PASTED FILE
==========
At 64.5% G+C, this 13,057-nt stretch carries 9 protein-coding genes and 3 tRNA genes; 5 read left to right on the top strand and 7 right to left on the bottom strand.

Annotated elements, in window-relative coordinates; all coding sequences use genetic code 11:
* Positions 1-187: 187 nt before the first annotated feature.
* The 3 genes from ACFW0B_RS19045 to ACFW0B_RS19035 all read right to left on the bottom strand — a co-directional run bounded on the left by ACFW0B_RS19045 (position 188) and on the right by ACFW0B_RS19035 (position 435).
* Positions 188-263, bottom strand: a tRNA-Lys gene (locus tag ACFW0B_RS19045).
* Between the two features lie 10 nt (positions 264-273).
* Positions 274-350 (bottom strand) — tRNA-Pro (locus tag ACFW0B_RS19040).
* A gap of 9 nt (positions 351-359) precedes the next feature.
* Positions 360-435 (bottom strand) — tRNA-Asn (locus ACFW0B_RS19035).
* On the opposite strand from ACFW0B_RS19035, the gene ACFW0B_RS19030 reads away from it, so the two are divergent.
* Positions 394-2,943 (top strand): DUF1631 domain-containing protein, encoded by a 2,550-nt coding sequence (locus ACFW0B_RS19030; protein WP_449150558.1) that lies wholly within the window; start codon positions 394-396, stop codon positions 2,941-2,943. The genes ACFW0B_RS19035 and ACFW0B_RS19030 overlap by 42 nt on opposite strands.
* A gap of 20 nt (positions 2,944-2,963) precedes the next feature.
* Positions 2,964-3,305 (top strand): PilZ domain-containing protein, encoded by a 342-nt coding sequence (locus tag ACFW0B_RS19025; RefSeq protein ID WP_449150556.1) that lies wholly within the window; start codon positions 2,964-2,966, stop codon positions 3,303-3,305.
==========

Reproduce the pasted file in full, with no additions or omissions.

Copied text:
At 64.5% G+C, this 13,057-nt stretch carries 9 protein-coding genes and 3 tRNA genes; 5 read left to right on the top strand and 7 right to left on the bottom strand.

Annotated elements, in window-relative coordinates; all coding sequences use genetic code 11:
* Positions 1-187: 187 nt before the first annotated feature.
* The 3 genes from ACFW0B_RS19045 to ACFW0B_RS19035 all read right to left on the bottom strand — a co-directional run bounded on the left by ACFW0B_RS19045 (position 188) and on the right by ACFW0B_RS19035 (position 435).
* Positions 188-263, bottom strand: a tRNA-Lys gene (locus tag ACFW0B_RS19045).
* Between the two features lie 10 nt (positions 264-273).
* Positions 274-350 (bottom strand) — tRNA-Pro (locus tag ACFW0B_RS19040).
* A gap of 9 nt (positions 351-359) precedes the next feature.
* Positions 360-435 (bottom strand) — tRNA-Asn (locus ACFW0B_RS19035).
* On the opposite strand from ACFW0B_RS19035, the gene ACFW0B_RS19030 reads away from it, so the two are divergent.
* Positions 394-2,943 (top strand): DUF1631 domain-containing protein, encoded by a 2,550-nt coding sequence (locus ACFW0B_RS19030; protein WP_449150558.1) that lies wholly within the window; start codon positions 394-396, stop codon positions 2,941-2,943. The genes ACFW0B_RS19035 and ACFW0B_RS19030 overlap by 42 nt on opposite strands.
* A gap of 20 nt (positions 2,944-2,963) precedes the next feature.
* Positions 2,964-3,305 (top strand): PilZ domain-containing protein, encoded by a 342-nt coding sequence (locus tag ACFW0B_RS19025; RefSeq protein ID WP_449150556.1) that lies wholly within the window; start codon positions 2,964-2,966, stop codon positions 3,303-3,305.